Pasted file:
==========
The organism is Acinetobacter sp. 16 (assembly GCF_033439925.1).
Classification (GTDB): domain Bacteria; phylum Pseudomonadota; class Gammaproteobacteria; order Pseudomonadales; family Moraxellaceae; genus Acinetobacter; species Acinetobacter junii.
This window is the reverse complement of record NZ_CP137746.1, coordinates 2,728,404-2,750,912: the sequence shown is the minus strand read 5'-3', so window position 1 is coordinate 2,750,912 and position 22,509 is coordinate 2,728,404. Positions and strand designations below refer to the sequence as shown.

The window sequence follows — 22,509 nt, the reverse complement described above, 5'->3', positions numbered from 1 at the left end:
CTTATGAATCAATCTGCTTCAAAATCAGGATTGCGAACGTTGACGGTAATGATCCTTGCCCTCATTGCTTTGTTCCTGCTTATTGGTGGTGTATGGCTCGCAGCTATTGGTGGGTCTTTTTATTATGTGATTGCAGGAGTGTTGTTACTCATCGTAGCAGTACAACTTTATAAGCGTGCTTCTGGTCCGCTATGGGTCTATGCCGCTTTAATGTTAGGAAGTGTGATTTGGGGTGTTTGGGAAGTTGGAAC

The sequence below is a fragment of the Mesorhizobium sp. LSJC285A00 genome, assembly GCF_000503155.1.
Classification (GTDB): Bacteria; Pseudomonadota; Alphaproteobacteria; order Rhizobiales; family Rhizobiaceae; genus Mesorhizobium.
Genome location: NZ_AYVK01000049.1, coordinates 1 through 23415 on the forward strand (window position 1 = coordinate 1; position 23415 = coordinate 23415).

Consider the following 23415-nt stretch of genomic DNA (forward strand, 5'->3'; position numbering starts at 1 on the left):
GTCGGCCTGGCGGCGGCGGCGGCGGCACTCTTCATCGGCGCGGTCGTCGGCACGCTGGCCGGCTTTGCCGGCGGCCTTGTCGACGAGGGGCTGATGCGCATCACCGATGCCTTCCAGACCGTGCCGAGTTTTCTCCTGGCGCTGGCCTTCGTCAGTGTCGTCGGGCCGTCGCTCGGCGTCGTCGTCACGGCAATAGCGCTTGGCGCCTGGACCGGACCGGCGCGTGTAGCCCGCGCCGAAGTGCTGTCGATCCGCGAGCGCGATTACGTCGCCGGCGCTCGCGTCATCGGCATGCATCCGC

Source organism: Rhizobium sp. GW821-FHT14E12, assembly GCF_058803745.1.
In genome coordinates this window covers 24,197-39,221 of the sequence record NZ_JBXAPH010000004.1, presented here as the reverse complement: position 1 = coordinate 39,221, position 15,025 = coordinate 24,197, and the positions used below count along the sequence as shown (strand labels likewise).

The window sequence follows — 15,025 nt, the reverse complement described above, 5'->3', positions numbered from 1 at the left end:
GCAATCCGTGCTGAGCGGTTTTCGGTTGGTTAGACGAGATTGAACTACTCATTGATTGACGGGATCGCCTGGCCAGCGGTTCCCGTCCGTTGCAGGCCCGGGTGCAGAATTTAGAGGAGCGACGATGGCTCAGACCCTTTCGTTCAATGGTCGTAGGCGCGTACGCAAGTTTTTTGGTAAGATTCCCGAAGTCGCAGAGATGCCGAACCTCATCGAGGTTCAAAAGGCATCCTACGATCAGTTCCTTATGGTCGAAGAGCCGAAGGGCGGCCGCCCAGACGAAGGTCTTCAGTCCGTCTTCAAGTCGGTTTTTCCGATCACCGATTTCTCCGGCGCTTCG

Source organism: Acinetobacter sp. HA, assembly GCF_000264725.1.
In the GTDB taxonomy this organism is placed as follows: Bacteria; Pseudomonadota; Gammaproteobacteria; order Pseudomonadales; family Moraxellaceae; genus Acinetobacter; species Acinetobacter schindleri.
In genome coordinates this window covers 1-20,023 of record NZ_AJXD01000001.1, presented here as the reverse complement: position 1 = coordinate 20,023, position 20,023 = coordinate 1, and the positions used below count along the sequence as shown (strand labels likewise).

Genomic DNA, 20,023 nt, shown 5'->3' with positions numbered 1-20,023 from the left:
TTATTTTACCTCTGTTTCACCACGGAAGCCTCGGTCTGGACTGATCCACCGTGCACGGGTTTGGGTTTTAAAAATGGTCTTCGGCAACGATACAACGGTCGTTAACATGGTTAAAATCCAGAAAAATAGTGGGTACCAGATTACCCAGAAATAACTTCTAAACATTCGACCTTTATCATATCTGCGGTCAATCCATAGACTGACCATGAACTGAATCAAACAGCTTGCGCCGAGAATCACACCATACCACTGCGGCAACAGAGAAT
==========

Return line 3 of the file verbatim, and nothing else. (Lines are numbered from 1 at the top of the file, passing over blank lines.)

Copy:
This window is the reverse complement of record NZ_CP137746.1, coordinates 2,728,404-2,750,912: the sequence shown is the minus strand read 5'-3', so window position 1 is coordinate 2,750,912 and position 22,509 is coordinate 2,728,404. Positions and strand designations below refer to the sequence as shown.